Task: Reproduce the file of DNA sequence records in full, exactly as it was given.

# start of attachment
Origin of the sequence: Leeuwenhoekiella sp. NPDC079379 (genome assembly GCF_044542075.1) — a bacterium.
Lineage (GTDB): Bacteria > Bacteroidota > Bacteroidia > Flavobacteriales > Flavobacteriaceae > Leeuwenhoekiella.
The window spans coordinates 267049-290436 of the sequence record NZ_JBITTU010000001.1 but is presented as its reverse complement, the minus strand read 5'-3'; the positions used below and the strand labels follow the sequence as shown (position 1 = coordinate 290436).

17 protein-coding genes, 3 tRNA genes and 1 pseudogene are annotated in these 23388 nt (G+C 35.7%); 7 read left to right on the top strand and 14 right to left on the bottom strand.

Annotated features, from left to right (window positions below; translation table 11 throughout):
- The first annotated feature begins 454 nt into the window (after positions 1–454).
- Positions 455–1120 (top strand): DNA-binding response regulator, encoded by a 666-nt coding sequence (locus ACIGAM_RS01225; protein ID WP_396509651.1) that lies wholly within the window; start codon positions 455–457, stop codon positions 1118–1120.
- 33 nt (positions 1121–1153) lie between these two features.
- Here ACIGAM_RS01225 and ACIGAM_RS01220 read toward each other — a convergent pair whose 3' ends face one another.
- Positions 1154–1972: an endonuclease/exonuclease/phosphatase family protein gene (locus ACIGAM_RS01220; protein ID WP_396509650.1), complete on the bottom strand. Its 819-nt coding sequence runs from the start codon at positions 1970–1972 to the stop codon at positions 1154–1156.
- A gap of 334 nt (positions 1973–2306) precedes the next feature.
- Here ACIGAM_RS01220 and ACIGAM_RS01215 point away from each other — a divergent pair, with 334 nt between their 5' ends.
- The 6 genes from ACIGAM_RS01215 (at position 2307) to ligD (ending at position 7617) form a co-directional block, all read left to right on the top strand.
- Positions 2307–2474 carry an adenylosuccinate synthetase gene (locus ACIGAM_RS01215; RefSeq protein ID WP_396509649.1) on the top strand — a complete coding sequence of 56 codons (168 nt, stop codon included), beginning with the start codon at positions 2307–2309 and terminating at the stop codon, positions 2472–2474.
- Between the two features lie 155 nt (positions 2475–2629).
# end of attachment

Origin of the sequence: Leeuwenhoekiella sp. NPDC079379 (genome assembly GCF_044542075.1) — a bacterium.
Lineage (GTDB): Bacteria > Bacteroidota > Bacteroidia > Flavobacteriales > Flavobacteriaceae > Leeuwenhoekiella.
The window spans coordinates 267049-290436 of the sequence record NZ_JBITTU010000001.1 but is presented as its reverse complement, the minus strand read 5'-3'; the positions used below and the strand labels follow the sequence as shown (position 1 = coordinate 290436).

17 protein-coding genes, 3 tRNA genes and 1 pseudogene are annotated in these 23388 nt (G+C 35.7%); 7 read left to right on the top strand and 14 right to left on the bottom strand.

Annotated features, from left to right (window positions below; translation table 11 throughout):
- The first annotated feature begins 454 nt into the window (after positions 1–454).
- Positions 455–1120 (top strand): DNA-binding response regulator, encoded by a 666-nt coding sequence (locus ACIGAM_RS01225; protein ID WP_396509651.1) that lies wholly within the window; start codon positions 455–457, stop codon positions 1118–1120.
- 33 nt (positions 1121–1153) lie between these two features.
- Here ACIGAM_RS01225 and ACIGAM_RS01220 read toward each other — a convergent pair whose 3' ends face one another.
- Positions 1154–1972: an endonuclease/exonuclease/phosphatase family protein gene (locus ACIGAM_RS01220; protein ID WP_396509650.1), complete on the bottom strand. Its 819-nt coding sequence runs from the start codon at positions 1970–1972 to the stop codon at positions 1154–1156.
- A gap of 334 nt (positions 1973–2306) precedes the next feature.
- Here ACIGAM_RS01220 and ACIGAM_RS01215 point away from each other — a divergent pair, with 334 nt between their 5' ends.
- The 6 genes from ACIGAM_RS01215 (at position 2307) to ligD (ending at position 7617) form a co-directional block, all read left to right on the top strand.
- Positions 2307–2474 carry an adenylosuccinate synthetase gene (locus ACIGAM_RS01215; RefSeq protein ID WP_396509649.1) on the top strand — a complete coding sequence of 56 codons (168 nt, stop codon included), beginning with the start codon at positions 2307–2309 and terminating at the stop codon, positions 2472–2474.
- Between the two features lie 155 nt (positions 2475–2629).